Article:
Wednesday, May 24, 2006


Not just Statistics

Rabbi Gustavo Surazski

Maybe you know the joke about the teacher who wanted to catch out a pupil in front of the class. She asked him to stand up and asked him a very difficult question in Mathematics. The boy knew the answer. The teacher asked, "And where is Zimbabwe?" The boy knew that too. "In what year did Colombia declare independence?" Again the boy gave the right answer. "Tell me," continued the teacher, "How many people live in China?". The boy thought for a moment and said, "One milliard, 300 million, 600 thousand, 281." Then the teacher said, "Names! I want names!".


We know well how important our name is in our identity. Our name gives us uniqueness, a special place in society. For example, a slave is just a slave, cheap labour.

At the beginning of the Book of Numbers (Bemidbar) Moses is commanded to count the people of Israel again so as to know their number: "Take the sum of all the congregation of Israel by their families, by their fathers' houses, according to the number of names; all adult males" (Numbers 1, 2). This is the third census within a year since the exodus from Egypt.

The first commentary of RaSHI on this portion says: Because they are dear to G-d, He counts them again and again. When they left Egypt, He counted them. When they succumbed to the temptation of the calf, He counted them to know how many remained. When He caused the divine presence to dwell among them, He counted them. On the first of Nissan the tabernacle was erected and on the first of Iyar He counted them.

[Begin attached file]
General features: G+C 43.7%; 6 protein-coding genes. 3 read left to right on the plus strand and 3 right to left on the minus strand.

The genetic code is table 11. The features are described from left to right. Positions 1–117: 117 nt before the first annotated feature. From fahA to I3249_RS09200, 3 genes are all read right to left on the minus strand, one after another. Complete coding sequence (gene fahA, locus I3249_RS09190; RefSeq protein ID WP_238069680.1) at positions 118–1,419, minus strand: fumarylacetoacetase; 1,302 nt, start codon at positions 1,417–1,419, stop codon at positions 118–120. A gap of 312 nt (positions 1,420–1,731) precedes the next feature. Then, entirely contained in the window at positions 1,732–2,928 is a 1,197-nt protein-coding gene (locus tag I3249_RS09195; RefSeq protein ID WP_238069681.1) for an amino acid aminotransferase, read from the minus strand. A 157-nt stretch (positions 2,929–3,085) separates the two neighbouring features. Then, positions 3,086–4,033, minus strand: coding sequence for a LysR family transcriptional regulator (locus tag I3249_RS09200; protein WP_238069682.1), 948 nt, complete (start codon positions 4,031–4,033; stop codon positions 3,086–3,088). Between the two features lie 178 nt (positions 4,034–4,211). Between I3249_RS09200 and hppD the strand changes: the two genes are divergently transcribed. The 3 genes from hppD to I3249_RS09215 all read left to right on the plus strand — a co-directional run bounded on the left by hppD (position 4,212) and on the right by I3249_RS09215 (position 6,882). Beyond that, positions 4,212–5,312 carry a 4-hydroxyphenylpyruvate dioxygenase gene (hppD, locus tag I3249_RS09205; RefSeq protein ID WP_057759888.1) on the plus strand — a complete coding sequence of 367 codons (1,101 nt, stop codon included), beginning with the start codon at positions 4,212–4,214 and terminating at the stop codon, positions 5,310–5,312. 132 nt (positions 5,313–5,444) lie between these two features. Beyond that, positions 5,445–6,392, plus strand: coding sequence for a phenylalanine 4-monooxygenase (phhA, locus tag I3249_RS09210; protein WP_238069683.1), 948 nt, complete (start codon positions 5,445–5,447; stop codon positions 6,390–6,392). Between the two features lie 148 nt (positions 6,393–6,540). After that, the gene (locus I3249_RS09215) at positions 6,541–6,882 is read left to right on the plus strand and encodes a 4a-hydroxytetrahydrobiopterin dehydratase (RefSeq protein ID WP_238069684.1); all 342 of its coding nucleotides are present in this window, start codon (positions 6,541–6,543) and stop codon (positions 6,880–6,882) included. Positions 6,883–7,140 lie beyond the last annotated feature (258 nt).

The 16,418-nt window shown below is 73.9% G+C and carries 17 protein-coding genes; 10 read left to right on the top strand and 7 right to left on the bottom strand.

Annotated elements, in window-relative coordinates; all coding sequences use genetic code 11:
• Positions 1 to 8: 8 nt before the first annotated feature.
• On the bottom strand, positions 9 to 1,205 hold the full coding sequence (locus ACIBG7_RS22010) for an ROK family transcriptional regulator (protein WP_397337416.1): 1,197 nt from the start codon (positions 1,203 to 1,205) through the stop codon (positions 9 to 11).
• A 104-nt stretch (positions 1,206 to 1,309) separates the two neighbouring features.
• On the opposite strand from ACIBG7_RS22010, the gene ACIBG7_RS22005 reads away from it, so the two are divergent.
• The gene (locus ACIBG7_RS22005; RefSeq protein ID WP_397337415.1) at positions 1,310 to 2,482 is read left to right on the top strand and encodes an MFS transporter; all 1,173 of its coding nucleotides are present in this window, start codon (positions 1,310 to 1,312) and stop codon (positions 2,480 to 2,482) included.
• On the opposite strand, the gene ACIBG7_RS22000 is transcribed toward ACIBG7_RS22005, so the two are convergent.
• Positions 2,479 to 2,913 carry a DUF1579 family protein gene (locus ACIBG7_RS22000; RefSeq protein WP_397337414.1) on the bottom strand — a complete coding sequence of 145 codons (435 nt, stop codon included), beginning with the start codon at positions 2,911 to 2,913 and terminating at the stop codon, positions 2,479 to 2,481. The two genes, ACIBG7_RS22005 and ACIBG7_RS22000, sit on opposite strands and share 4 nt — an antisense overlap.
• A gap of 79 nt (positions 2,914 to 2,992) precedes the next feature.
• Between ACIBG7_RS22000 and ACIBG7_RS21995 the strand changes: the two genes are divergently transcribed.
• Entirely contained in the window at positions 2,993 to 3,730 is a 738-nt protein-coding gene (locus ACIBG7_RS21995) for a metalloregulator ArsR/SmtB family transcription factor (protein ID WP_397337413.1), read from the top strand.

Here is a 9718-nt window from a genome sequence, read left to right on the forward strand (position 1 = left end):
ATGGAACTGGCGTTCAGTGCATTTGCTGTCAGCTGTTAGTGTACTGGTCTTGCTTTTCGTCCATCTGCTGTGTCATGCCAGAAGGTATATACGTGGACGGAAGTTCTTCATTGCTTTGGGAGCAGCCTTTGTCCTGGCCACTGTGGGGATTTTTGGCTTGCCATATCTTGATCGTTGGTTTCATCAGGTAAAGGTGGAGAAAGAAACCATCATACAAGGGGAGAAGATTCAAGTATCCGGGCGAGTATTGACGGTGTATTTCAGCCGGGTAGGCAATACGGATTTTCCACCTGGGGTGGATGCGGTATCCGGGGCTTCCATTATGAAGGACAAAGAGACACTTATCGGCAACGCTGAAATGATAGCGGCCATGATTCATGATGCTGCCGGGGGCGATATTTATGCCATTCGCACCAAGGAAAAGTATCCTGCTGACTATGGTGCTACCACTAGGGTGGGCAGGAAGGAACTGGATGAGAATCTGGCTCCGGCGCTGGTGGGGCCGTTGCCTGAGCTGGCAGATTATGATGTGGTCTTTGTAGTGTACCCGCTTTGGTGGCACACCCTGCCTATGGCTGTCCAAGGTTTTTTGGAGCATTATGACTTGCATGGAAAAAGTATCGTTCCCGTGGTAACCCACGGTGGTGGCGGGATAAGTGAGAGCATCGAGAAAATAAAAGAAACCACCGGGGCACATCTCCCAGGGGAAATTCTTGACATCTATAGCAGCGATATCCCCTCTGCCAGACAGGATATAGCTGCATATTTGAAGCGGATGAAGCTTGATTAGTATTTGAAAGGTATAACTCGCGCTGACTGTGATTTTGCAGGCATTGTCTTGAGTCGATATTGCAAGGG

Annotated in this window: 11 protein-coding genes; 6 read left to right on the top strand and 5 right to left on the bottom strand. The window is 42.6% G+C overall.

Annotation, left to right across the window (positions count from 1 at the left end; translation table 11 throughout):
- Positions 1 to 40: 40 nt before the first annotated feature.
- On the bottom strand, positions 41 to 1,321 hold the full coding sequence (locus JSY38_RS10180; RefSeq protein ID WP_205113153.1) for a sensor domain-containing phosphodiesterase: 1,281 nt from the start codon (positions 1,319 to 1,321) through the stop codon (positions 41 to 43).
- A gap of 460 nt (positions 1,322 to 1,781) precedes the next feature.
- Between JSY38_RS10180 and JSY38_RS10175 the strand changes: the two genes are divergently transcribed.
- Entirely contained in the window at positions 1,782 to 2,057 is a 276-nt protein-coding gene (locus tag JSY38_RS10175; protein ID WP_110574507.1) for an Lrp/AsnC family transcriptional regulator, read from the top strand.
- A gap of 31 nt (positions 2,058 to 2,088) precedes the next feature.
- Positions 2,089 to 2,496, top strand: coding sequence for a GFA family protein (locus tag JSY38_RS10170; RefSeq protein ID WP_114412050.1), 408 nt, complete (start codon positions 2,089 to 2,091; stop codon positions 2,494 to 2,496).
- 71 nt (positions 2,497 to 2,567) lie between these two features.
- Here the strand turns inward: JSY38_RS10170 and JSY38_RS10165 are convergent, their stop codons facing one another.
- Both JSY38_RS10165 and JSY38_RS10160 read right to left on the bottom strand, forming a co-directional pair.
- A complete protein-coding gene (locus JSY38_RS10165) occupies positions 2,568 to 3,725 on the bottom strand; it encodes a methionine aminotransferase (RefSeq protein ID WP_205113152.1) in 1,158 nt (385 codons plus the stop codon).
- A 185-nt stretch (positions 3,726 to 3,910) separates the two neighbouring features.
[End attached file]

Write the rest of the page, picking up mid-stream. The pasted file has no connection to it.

Reading the data of the census that appears in our portion is boring only to the reader. But to those who were counted the census returns their names, their identities and their honour.

That is where the love lies, according to RaSHI.

A poor man counts coins, for example, because each coin is precious to him. A child counts candies to know how many he has to eat. The nobility count their horses so as to show their wealth. However, here we speak of a much deeper affection. G-d doesn't count His sons just to know how many He has or how many remain, but also so that each one will feel special. He wants to emphasise the importance of each individual after the hard and bitter experience of slavery in Egypt.

A census is not only statistics.